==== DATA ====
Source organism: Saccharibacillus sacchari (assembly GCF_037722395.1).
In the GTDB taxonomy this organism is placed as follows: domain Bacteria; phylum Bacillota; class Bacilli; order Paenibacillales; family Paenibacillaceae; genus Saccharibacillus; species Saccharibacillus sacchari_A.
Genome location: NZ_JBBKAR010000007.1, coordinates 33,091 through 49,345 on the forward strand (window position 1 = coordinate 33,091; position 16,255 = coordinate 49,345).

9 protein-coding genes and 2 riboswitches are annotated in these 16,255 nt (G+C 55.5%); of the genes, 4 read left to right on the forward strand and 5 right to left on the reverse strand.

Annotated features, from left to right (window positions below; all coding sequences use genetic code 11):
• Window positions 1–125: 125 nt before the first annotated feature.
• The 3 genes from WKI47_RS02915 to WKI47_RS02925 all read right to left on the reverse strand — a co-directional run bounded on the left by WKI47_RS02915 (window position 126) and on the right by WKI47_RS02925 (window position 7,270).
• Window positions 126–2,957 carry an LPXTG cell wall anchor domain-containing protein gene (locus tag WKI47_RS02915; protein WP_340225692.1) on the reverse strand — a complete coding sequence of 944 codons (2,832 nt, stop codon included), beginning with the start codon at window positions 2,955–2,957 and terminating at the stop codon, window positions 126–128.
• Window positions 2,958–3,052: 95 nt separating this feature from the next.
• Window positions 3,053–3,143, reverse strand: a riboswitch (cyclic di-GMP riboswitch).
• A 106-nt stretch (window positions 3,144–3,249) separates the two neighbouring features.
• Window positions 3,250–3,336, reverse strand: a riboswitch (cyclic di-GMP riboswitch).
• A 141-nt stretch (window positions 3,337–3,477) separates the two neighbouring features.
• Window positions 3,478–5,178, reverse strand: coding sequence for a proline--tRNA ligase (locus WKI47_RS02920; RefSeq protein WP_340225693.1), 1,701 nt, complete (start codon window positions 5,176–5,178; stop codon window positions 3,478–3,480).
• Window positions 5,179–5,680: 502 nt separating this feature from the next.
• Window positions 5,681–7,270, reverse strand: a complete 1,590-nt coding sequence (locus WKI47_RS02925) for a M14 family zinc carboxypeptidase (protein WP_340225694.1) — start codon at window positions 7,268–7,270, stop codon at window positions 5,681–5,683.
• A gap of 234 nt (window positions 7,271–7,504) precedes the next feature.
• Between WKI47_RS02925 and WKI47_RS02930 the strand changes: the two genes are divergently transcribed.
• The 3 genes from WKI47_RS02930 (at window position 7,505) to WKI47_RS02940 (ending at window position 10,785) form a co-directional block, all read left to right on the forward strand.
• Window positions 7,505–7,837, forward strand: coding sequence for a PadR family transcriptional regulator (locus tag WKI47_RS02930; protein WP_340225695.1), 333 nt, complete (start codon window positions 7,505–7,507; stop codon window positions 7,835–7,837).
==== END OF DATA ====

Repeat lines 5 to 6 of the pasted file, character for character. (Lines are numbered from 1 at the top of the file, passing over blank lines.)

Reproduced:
Annotated features, from left to right (window positions below; all coding sequences use genetic code 11):
• Window positions 1–125: 125 nt before the first annotated feature.